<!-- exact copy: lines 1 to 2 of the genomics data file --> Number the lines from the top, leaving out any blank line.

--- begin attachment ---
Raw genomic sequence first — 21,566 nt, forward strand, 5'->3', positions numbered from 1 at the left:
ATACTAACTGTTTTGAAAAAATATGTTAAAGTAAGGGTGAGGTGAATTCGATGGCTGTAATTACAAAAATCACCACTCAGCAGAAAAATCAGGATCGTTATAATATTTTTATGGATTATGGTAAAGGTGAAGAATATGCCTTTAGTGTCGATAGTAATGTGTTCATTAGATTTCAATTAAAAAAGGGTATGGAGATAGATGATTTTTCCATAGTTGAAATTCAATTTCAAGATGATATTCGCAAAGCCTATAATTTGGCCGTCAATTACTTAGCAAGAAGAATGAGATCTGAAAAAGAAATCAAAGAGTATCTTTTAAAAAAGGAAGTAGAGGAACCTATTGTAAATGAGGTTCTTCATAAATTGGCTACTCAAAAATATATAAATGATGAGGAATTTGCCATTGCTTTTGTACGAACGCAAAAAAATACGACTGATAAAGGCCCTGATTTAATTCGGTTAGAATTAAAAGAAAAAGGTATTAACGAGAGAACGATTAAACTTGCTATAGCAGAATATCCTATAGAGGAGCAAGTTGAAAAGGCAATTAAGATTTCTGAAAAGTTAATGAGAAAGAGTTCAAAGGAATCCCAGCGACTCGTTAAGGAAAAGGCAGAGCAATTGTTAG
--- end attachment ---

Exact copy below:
Raw genomic sequence first — 21,566 nt, forward strand, 5'->3', positions numbered from 1 at the left:
ATACTAACTGTTTTGAAAAAATATGTTAAAGTAAGGGTGAGGTGAATTCGATGGCTGTAATTACAAAAATCACCACTCAGCAGAAAAATCAGGATCGTTATAATATTTTTATGGATTATGGTAAAGGTGAAGAATATGCCTTTAGTGTCGATAGTAATGTGTTCATTAGATTTCAATTAAAAAAGGGTATGGAGATAGATGATTTTTCCATAGTTGAAATTCAATTTCAAGATGATATTCGCAAAGCCTATAATTTGGCCGTCAATTACTTAGCAAGAAGAATGAGATCTGAAAAAGAAATCAAAGAGTATCTTTTAAAAAAGGAAGTAGAGGAACCTATTGTAAATGAGGTTCTTCATAAATTGGCTACTCAAAAATATATAAATGATGAGGAATTTGCCATTGCTTTTGTACGAACGCAAAAAAATACGACTGATAAAGGCCCTGATTTAATTCGGTTAGAATTAAAAGAAAAAGGTATTAACGAGAGAACGATTAAACTTGCTATAGCAGAATATCCTATAGAGGAGCAAGTTGAAAAGGCAATTAAGATTTCTGAAAAGTTAATGAGAAAGAGTTCAAAGGAATCCCAGCGACTCGTTAAGGAAAAGGCAGAGCAATTGTTAG